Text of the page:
Carnival has experienced a proliferation of walking krewes following in Krewe du Vieux’s footsteps.
Krewe of Cork, Chewbacchus and ‘tit Rex are just a few, and on Lundi Gras the Krewe of Fools will parade for the fifth time through the Vieux Carré.
Fools’ members are street performers in the French Quarter and their supporters, and their king this year will be singer “Grandpa” Elliot Small.
“Grandpa Elliot is an absolute rock star,” said Erica Chomsky, the krewe captain. “His career is legendary, and he has been an inspiration to a lot of street performers in the Quarter.”
The Krewe of Fools parade will form at Chartres and Dumaine at 1:30 p.m.
Small is a regular on the corner of Royal and Toulouse streets, easily recognized for his trademark white beard, red shirt and demin bib overalls.
He’s out there singing most days, but he first performed on the French Quarter streets when he tapdanced on Bourbon Street at 6 years old. He has spent much of his life performing on French Quarter streets.
Small began to sing on the streets as he grew up, and in the late 1960s he recorded with famed New Orleans arranger Wardell Quezergue at Allen Toussaint’s Sea-Saint Studios, cutting “Girls Are Made for Lovin’” and “I’m a Devil” among other songs for Bang! Records. “Girls Are Made for Lovin’” got enough airplay that Small tried a career in pop music.
“I got off the streets, but the streets gave me a good base,” he said.
Locally, he opened for national R&B acts and occasionally toured with them, but by the ‘80s, the music business had taken the fun out of music for Small. He returned to the French Quarter, where he knew what it took to be successful.
The key is to make everything a show, he says. “I made a show out of Stoney B when I sang with Stoney B. I made a show out of the a cappella group when I sang with the a cappella group,” Small said. Part of that meant paying attention to their look. He insisted that the a cappella group that had sung in T-shirts get suits and look sharp.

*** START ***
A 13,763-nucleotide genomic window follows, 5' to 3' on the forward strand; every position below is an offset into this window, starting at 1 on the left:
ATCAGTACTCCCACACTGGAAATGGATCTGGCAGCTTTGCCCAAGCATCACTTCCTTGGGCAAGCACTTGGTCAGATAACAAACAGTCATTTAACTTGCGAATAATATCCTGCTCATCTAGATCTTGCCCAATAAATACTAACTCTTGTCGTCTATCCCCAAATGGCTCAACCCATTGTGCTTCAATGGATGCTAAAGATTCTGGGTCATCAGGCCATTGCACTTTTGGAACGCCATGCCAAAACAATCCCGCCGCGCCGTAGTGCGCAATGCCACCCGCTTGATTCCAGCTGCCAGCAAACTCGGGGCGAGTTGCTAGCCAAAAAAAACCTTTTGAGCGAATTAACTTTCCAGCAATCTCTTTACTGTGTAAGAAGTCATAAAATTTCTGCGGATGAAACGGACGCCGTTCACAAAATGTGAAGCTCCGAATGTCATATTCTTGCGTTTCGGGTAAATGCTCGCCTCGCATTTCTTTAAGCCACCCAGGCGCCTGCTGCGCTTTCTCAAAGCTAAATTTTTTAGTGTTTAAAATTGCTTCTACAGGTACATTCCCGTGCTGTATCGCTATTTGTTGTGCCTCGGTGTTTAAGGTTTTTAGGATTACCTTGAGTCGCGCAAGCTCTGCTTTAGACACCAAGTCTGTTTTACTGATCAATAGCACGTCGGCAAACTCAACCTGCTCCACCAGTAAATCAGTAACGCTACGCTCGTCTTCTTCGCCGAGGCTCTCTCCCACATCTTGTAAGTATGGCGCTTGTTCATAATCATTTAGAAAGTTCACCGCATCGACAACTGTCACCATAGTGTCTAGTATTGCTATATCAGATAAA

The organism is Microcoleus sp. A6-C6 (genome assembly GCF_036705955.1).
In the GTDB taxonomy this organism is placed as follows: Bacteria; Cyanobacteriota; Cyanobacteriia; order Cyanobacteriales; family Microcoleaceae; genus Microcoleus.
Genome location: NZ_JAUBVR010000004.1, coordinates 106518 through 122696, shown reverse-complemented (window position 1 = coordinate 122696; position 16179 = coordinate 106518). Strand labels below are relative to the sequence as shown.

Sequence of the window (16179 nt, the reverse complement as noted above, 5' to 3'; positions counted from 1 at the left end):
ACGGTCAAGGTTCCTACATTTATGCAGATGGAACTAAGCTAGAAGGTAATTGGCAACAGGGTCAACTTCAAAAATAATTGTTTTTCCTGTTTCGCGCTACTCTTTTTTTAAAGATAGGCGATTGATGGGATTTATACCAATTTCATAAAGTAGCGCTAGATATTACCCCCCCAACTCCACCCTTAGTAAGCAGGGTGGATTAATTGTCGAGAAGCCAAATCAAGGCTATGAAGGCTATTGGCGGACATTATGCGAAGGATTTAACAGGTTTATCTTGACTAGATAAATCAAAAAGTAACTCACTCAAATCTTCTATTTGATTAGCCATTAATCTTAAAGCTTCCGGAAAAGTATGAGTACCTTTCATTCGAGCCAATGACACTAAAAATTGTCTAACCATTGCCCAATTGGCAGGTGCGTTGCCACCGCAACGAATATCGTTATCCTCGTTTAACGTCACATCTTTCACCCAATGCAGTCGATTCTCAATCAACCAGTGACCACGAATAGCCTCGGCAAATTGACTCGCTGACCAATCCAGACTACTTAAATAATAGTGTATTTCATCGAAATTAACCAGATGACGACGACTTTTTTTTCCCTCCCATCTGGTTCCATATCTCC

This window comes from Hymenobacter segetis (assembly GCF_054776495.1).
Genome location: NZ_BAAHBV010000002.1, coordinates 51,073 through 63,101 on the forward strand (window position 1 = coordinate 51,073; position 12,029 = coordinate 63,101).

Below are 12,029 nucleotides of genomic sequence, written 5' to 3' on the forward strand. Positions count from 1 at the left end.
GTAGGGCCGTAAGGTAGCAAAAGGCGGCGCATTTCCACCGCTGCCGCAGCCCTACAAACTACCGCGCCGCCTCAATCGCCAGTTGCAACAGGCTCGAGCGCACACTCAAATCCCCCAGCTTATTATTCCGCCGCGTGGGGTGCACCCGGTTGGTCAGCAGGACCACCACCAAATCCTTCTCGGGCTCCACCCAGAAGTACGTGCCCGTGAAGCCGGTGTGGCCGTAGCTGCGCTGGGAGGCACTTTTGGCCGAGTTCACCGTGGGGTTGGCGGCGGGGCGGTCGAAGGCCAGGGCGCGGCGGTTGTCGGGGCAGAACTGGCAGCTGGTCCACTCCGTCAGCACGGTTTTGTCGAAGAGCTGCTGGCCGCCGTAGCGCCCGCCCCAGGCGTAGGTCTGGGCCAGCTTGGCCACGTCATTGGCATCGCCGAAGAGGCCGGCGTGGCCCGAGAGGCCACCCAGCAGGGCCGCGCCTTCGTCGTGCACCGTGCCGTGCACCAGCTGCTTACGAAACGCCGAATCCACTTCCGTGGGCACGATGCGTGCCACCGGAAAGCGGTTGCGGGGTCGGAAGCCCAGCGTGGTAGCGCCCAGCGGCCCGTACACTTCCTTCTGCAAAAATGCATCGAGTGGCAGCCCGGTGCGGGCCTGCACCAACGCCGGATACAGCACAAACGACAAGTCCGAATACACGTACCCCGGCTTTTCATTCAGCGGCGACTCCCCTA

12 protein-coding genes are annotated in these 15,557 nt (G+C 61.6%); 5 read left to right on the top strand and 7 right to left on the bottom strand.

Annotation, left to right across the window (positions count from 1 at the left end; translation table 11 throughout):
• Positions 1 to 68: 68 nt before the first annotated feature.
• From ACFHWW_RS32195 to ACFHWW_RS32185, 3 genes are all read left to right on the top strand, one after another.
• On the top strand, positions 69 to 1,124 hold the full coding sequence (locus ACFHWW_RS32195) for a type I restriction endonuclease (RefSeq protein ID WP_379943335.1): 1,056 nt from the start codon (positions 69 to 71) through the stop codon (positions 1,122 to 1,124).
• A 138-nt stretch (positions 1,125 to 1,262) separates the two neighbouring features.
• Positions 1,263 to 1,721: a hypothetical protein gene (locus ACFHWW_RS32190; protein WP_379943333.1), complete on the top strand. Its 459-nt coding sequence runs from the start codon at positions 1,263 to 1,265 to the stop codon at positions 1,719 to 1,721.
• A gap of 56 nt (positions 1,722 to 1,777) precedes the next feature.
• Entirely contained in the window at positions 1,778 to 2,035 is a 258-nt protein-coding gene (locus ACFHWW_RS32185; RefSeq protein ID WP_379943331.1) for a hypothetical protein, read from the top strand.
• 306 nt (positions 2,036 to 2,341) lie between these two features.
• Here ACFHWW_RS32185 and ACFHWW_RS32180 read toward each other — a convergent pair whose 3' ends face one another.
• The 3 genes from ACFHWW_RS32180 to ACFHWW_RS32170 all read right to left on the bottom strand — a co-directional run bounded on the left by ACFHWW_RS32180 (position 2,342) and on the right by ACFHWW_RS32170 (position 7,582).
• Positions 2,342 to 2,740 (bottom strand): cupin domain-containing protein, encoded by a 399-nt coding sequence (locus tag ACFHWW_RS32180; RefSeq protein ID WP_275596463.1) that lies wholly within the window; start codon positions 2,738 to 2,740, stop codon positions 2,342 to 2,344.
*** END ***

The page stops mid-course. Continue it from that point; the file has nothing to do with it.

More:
“Really, I practically almost managed half of the French Quarter street musicians because I used to dress them up,” he said.
Grandpa Elliot was one of a number of street musicians from around the world chosen to participate in “Playing for Change” — an album and film that featured musicians singing on their respective street corners, then edited together to create collaborative versions of classic songs performed by players who had never met.
Grandpa Elliot eventually did come face to face with his collaborators when he was chosen to be part of the “Playing for Change” touring band, which came to Tipitina’s in 2009 and Jazz Fest in 2011. He was impressed by the caliber of street musicians he met on those tours.
“I couldn’t believe my ears,” Small said. “This guy from Africa, anything that he touched turned to gold when he touched an instrument.”
Small lost the sight in his left eye when he was a teenager, then became color blind and finally, after Hurricane Katrina, lost his sight entirely. But as a result, he said, his other senses have been heightened.
“I know everything that’s around me,” Grandpa Elliot said.
Still, Carnival is a different story. “Believe it or not, by me being blind, I’ll be scared as hell with all those people,” he said. “But I’m getting used to it.”
Grandpa Elliot is the fifth King of Fools. The krewe started in 2011 with the goal of “celebrating, preserving, promoting, protecting and honoring the art of street performance in New Orleans’ French Quarter,” according to Erica Chomsky.
Its first king was King Warpo, a magician, and he was followed by King Peter, the glass harper in Jackson Square; King Louis, the patriotic statue; and King Emmett, a magician.
Grandpa Elliot’s not sure how he feels about the name “Krewe of Fools,” but he appreciates the honor.
“When I found out I was the king, it did my heart good.”